During owners meetings last month, NFL vice president of football operations Troy Vincent appeared on the Dan Patrick Show. One of the topics discussed on the air was how kickoffs might be handled in the future. Vincent, who played for the Buffalo Bills and Philadelphia Eagles before joining the league office, said that the play “could be something we have to examine” at one point further down the line.
The idea of an NFL without kickoffs certainly is a controversial one. While the medical data, as Vincent claims, would be an argument supporting those looking to abolish the play, the history of the sport – one of which the kickoff is an integral part – cannot easily be wiped away. One of the best special teamers of his time, New England Patriots team captain Matthew Slater, certainly agrees.
Slater spoke to reporters yesterday about the Patriots' offseason workouts and during the talk, kickoffs were brought up. The 32-year old offered a passionate defense to keep the play as is:
A lot of people will say I have a bias because it's what I do for a living, and I understand that. But I think it's no mystery that I'm closer to the end of my career than I am to the beginning. That being said, I think if you take away this play from football, you're changing the fabric of the game. I think this play is part of the fabric of the game, and it really makes me ask the question: Where do you go from here? What would happen next? And I don't know the answer to that. I don't know.
But I look at a number of plays: I look at a goal-line stand, I look at a third-and-one – think about the collisions that are happening there. Those may be deemed unsafe by some people. So if you make a drastic change such as this, what's next? What happens? The reality is this is football. This is a contact sport, this is a violent sport. And all of us that are playing the game understand that. There is an inherent risk that comes along with playing the game. If you're not okay with that risk, I respect that, and maybe you should think about doing something else.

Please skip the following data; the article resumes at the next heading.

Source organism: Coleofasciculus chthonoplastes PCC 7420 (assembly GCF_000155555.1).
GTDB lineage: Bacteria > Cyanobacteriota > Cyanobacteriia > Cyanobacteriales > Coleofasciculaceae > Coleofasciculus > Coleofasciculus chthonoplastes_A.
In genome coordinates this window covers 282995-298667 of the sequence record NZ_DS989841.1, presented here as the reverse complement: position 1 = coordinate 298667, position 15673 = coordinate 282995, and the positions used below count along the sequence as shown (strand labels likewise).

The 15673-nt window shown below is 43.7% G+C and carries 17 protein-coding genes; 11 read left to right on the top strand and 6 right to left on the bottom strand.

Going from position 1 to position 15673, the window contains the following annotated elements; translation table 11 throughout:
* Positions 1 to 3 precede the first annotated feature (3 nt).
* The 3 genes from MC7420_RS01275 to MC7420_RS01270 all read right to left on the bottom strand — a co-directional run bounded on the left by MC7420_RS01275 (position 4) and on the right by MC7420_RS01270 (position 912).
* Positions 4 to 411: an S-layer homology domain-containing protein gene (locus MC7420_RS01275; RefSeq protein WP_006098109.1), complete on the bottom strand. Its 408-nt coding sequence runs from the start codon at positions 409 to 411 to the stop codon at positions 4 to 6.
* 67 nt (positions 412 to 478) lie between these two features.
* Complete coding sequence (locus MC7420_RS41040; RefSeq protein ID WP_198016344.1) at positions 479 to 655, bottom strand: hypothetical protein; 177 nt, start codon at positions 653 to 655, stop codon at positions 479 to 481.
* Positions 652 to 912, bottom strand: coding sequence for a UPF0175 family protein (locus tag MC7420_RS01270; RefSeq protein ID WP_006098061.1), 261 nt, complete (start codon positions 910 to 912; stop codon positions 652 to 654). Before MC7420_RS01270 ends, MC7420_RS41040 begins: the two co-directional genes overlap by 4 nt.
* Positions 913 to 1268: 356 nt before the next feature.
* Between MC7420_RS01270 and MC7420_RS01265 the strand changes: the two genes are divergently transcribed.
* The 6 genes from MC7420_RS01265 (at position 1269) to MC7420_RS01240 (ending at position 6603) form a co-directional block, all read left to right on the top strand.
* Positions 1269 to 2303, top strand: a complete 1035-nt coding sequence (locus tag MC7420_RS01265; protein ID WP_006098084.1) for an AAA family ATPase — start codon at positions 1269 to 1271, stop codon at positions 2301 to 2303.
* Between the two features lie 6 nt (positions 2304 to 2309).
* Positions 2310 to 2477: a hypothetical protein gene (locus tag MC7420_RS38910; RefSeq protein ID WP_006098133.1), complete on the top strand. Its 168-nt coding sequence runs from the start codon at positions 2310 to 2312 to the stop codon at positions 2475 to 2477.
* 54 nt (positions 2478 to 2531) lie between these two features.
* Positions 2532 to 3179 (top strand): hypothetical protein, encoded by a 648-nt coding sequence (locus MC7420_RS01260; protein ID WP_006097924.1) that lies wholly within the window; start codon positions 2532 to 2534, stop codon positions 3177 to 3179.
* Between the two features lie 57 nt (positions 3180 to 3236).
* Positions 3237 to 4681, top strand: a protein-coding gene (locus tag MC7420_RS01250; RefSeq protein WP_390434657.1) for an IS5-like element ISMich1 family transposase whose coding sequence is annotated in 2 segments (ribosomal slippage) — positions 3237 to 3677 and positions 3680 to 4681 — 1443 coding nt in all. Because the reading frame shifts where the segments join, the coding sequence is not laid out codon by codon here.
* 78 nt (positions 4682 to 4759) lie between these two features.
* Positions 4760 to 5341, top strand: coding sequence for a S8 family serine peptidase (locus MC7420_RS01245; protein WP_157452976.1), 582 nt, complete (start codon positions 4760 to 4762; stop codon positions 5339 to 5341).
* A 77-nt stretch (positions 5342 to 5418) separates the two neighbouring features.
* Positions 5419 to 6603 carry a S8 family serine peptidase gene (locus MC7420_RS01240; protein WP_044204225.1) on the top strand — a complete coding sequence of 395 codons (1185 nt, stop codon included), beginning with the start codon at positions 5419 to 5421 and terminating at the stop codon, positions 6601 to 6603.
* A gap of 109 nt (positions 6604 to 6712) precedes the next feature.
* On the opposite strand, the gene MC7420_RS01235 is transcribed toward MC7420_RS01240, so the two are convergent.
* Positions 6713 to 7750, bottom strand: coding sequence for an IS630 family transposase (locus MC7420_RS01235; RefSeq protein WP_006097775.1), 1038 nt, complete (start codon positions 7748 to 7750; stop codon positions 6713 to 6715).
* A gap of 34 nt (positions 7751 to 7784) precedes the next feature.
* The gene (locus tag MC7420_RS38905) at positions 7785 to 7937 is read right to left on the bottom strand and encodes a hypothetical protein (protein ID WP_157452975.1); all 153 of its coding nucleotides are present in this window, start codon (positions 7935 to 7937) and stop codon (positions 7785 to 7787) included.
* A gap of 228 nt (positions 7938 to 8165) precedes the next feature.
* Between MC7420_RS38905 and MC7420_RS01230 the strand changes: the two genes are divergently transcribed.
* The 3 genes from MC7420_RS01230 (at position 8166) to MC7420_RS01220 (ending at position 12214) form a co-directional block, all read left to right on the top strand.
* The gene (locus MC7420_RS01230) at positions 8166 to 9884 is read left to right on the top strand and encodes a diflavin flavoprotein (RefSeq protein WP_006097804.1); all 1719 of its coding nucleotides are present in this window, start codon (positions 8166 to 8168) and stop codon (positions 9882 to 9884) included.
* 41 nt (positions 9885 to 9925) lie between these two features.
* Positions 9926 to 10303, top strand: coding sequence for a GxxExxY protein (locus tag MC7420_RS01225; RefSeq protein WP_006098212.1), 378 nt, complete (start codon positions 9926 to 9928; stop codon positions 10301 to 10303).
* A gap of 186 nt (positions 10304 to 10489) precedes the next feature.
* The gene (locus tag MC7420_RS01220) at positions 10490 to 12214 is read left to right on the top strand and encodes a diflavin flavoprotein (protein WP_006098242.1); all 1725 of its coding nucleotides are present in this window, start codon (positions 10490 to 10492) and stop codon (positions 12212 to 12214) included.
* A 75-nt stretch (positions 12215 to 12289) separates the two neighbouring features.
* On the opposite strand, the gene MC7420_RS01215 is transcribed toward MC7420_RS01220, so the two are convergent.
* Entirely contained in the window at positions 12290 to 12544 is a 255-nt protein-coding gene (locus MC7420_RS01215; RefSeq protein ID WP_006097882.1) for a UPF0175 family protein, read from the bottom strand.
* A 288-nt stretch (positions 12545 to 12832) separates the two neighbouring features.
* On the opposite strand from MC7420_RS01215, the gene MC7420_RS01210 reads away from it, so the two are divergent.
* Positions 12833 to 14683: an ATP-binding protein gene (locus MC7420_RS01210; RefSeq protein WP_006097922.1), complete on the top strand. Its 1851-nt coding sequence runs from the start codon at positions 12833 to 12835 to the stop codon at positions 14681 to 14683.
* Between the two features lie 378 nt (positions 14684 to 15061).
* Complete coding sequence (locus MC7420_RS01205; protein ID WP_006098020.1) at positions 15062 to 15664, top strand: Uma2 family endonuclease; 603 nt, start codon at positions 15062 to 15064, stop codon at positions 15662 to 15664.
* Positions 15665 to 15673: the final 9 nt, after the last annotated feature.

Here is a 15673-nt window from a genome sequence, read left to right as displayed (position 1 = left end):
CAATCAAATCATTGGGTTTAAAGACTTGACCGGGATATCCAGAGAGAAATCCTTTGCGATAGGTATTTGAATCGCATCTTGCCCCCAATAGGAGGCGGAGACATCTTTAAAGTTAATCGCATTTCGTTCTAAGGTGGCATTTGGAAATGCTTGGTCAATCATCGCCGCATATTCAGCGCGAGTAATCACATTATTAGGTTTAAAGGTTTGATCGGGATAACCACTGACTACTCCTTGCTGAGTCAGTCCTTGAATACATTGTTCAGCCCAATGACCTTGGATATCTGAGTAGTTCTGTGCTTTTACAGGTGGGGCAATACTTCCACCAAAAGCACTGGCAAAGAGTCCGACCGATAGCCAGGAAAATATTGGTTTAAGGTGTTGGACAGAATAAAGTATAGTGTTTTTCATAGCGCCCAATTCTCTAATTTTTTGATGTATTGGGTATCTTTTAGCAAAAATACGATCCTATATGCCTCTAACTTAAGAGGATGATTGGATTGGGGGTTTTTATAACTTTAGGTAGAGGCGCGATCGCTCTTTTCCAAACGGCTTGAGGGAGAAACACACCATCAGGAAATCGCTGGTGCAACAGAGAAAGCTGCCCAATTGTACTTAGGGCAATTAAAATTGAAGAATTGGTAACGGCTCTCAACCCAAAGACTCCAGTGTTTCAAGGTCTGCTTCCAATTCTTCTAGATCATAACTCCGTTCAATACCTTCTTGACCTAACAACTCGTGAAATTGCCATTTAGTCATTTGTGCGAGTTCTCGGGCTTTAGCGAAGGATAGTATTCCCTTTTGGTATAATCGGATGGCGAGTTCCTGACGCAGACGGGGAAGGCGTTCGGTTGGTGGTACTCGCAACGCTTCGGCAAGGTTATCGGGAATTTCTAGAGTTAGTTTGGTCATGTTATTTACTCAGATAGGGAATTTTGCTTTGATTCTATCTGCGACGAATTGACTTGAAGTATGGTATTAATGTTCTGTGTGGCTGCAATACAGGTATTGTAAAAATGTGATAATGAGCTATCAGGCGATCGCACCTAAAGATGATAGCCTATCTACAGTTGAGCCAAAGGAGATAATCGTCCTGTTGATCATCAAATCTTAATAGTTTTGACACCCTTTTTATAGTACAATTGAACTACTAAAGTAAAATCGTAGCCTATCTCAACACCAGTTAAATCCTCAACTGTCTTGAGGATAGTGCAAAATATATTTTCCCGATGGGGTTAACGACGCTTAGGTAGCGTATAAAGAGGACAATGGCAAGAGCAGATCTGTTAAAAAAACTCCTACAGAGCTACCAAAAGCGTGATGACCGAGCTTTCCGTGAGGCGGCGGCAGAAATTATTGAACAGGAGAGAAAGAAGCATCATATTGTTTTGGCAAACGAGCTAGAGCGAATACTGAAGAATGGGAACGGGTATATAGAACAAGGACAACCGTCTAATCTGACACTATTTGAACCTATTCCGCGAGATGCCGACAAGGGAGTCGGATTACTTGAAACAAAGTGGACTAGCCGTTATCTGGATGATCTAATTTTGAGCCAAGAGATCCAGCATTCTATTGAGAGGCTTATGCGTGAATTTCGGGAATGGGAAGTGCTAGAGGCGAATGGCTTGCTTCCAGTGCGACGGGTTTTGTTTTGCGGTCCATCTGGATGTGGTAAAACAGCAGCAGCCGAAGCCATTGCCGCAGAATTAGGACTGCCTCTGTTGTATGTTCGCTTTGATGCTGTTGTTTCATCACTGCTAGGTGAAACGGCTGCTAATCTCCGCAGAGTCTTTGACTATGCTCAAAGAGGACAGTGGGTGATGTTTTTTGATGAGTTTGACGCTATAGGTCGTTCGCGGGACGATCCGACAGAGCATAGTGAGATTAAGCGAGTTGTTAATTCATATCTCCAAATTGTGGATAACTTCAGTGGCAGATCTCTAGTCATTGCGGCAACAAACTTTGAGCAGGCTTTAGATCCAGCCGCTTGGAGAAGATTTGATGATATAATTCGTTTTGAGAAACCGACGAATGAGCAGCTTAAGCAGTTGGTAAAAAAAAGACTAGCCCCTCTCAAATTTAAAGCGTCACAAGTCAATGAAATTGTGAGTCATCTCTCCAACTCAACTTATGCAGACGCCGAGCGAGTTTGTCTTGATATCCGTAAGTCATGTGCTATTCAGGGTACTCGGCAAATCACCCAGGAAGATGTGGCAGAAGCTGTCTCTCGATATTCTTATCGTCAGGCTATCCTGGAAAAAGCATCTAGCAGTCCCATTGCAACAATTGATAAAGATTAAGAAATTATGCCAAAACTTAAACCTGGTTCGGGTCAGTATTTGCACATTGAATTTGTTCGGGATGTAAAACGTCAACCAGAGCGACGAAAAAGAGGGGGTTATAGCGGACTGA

But if we feel like we need to take away this play from the game to make the game safer, well then, what does that stop? The game has changed so much in my time – since my father played, watching him play, to now – and I understand. Look, I'm a player rep and nobody cares more about player health and safety than the players, than the men that are out there on the field putting their bodies on the line. But that being said, we understand we're playing football. And to take away the kickoff, I really think it would be tragic.
I really think you're changing the fabric of the game that we all love to cover, report on, that we all love to play, coach. And I think it's very disheartening to continue to have this brought up. And I understand, look, people are concerned with the long-term health and safety of the players. But as I said, no one's more concerned than the men that are actually out there doing it. And if we're okay doing it, I don't understand why we have to continue to look for alternatives, continue to push. Those are just my thoughts on it. As you can tell, I feel strongly about it and would love to continue that dialogue throughout the course of the season.
Slater, one of the most charismatic players in the NFL, certainly knows how to voice his displeasure of the thought of eliminating kickoffs without making his statements too controversial. This level-headed approach to the discussion is certainly a welcome one – and one that should be applied if talks about a rule change ever move beyond the theoretical stage they are currently still in.